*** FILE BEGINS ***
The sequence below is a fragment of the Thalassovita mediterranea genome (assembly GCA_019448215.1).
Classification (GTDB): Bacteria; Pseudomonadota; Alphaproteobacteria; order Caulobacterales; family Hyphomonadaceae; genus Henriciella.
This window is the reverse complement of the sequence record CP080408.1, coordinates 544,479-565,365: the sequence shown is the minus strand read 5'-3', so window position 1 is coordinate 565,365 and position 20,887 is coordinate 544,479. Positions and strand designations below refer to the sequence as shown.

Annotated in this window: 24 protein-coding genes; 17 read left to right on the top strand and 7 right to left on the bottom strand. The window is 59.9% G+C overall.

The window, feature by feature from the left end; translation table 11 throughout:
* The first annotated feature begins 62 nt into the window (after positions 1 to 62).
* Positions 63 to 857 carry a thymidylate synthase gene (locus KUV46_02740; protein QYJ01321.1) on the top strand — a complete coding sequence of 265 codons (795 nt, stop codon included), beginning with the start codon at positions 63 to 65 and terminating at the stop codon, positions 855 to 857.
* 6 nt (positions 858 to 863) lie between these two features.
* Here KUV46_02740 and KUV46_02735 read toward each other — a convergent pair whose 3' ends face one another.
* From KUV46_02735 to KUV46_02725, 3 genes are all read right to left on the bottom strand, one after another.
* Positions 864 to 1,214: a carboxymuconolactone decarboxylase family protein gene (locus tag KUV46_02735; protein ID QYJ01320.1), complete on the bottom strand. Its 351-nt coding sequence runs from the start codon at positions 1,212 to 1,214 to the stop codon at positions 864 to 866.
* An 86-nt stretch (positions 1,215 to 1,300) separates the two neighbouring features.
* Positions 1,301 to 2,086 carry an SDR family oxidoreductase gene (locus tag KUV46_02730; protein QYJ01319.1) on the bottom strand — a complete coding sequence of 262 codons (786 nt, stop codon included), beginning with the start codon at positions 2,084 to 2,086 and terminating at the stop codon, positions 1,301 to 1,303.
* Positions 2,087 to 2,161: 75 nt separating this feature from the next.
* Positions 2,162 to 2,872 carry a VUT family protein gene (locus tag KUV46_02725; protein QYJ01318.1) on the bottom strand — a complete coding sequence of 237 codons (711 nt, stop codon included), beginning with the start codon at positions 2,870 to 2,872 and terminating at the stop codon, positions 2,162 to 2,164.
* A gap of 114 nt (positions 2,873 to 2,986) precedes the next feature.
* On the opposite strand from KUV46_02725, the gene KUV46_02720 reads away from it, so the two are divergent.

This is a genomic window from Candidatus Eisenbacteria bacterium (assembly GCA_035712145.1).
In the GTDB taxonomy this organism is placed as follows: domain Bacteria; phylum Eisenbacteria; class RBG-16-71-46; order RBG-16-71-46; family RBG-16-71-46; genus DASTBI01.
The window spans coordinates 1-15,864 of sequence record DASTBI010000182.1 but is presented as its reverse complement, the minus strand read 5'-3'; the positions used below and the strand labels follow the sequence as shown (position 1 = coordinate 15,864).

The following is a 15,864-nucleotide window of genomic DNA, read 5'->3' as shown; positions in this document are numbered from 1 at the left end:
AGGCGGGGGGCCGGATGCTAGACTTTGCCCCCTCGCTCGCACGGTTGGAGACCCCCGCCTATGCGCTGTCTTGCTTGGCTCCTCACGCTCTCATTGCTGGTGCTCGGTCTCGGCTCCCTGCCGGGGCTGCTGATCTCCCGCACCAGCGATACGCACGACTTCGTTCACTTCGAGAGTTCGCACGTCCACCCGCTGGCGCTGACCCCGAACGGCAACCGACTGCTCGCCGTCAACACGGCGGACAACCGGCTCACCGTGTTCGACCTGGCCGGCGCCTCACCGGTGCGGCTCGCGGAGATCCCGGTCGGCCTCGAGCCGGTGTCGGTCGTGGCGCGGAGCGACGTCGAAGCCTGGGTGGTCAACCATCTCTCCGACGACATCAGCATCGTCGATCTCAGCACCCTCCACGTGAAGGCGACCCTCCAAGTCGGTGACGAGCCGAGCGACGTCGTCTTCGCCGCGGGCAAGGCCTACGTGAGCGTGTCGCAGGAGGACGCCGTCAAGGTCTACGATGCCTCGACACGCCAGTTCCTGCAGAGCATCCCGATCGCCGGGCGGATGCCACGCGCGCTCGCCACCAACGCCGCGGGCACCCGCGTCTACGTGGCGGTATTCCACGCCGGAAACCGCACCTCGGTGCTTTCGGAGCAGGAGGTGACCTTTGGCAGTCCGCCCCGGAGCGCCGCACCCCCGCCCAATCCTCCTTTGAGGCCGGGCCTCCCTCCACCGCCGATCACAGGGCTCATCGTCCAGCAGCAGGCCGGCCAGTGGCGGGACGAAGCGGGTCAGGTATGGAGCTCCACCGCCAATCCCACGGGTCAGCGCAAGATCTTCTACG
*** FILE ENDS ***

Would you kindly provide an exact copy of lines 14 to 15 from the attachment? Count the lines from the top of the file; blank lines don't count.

* Positions 2,087 to 2,161: 75 nt separating this feature from the next.
* Positions 2,162 to 2,872 carry a VUT family protein gene (locus tag KUV46_02725; protein QYJ01318.1) on the bottom strand — a complete coding sequence of 237 codons (711 nt, stop codon included), beginning with the start codon at positions 2,870 to 2,872 and terminating at the stop codon, positions 2,162 to 2,164.